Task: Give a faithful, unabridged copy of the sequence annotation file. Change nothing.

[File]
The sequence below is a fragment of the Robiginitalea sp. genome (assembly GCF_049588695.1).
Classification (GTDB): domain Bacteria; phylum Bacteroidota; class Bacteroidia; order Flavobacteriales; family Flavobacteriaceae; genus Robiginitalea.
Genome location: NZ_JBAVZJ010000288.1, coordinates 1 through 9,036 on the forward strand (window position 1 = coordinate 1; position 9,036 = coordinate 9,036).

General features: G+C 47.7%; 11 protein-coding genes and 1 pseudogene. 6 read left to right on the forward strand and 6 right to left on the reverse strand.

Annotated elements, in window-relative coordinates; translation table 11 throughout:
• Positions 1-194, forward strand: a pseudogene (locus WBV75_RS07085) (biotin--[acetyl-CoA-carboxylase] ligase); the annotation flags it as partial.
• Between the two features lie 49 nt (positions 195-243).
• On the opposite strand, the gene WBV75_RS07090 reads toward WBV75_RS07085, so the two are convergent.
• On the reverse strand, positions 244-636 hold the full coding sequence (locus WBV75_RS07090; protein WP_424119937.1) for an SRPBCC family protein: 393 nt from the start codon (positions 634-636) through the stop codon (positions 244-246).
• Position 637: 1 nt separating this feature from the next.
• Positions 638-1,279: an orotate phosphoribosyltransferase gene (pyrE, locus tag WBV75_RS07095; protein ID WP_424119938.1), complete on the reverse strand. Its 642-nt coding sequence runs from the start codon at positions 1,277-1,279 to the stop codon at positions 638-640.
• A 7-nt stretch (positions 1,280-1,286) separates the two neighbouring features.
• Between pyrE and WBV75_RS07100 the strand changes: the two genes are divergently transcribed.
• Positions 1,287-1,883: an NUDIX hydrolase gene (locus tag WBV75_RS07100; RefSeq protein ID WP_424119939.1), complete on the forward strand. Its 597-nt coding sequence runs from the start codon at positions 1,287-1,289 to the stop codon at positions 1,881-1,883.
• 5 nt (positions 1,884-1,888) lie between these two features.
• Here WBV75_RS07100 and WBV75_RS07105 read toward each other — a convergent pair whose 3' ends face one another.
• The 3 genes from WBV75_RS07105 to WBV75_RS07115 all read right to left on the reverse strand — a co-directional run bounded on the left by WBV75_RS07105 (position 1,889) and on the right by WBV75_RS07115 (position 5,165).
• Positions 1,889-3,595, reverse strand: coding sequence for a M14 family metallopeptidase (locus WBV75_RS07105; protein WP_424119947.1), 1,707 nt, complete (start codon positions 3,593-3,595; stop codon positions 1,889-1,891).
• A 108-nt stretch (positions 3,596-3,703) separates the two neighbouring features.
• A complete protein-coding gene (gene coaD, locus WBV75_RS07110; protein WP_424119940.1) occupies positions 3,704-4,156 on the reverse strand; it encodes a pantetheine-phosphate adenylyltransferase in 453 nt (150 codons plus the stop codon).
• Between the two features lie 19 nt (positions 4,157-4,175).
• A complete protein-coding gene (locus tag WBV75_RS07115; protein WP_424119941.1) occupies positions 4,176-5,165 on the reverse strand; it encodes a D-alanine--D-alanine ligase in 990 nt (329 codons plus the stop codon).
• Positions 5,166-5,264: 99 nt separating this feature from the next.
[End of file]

The sequence below is a fragment of the Robiginitalea sp. genome (assembly GCF_049588695.1).
Classification (GTDB): domain Bacteria; phylum Bacteroidota; class Bacteroidia; order Flavobacteriales; family Flavobacteriaceae; genus Robiginitalea.
Genome location: NZ_JBAVZJ010000288.1, coordinates 1 through 9,036 on the forward strand (window position 1 = coordinate 1; position 9,036 = coordinate 9,036).

General features: G+C 47.7%; 11 protein-coding genes and 1 pseudogene. 6 read left to right on the forward strand and 6 right to left on the reverse strand.

Annotated elements, in window-relative coordinates; translation table 11 throughout:
• Positions 1-194, forward strand: a pseudogene (locus WBV75_RS07085) (biotin--[acetyl-CoA-carboxylase] ligase); the annotation flags it as partial.
• Between the two features lie 49 nt (positions 195-243).
• On the opposite strand, the gene WBV75_RS07090 reads toward WBV75_RS07085, so the two are convergent.
• On the reverse strand, positions 244-636 hold the full coding sequence (locus WBV75_RS07090; protein WP_424119937.1) for an SRPBCC family protein: 393 nt from the start codon (positions 634-636) through the stop codon (positions 244-246).
• Position 637: 1 nt separating this feature from the next.
• Positions 638-1,279: an orotate phosphoribosyltransferase gene (pyrE, locus tag WBV75_RS07095; protein ID WP_424119938.1), complete on the reverse strand. Its 642-nt coding sequence runs from the start codon at positions 1,277-1,279 to the stop codon at positions 638-640.
• A 7-nt stretch (positions 1,280-1,286) separates the two neighbouring features.
• Between pyrE and WBV75_RS07100 the strand changes: the two genes are divergently transcribed.
• Positions 1,287-1,883: an NUDIX hydrolase gene (locus tag WBV75_RS07100; RefSeq protein ID WP_424119939.1), complete on the forward strand. Its 597-nt coding sequence runs from the start codon at positions 1,287-1,289 to the stop codon at positions 1,881-1,883.
• 5 nt (positions 1,884-1,888) lie between these two features.
• Here WBV75_RS07100 and WBV75_RS07105 read toward each other — a convergent pair whose 3' ends face one another.
• The 3 genes from WBV75_RS07105 to WBV75_RS07115 all read right to left on the reverse strand — a co-directional run bounded on the left by WBV75_RS07105 (position 1,889) and on the right by WBV75_RS07115 (position 5,165).
• Positions 1,889-3,595, reverse strand: coding sequence for a M14 family metallopeptidase (locus WBV75_RS07105; protein WP_424119947.1), 1,707 nt, complete (start codon positions 3,593-3,595; stop codon positions 1,889-1,891).
• A 108-nt stretch (positions 3,596-3,703) separates the two neighbouring features.
• A complete protein-coding gene (gene coaD, locus WBV75_RS07110; protein WP_424119940.1) occupies positions 3,704-4,156 on the reverse strand; it encodes a pantetheine-phosphate adenylyltransferase in 453 nt (150 codons plus the stop codon).
• Between the two features lie 19 nt (positions 4,157-4,175).
• A complete protein-coding gene (locus tag WBV75_RS07115; protein WP_424119941.1) occupies positions 4,176-5,165 on the reverse strand; it encodes a D-alanine--D-alanine ligase in 990 nt (329 codons plus the stop codon).
• Positions 5,166-5,264: 99 nt separating this feature from the next.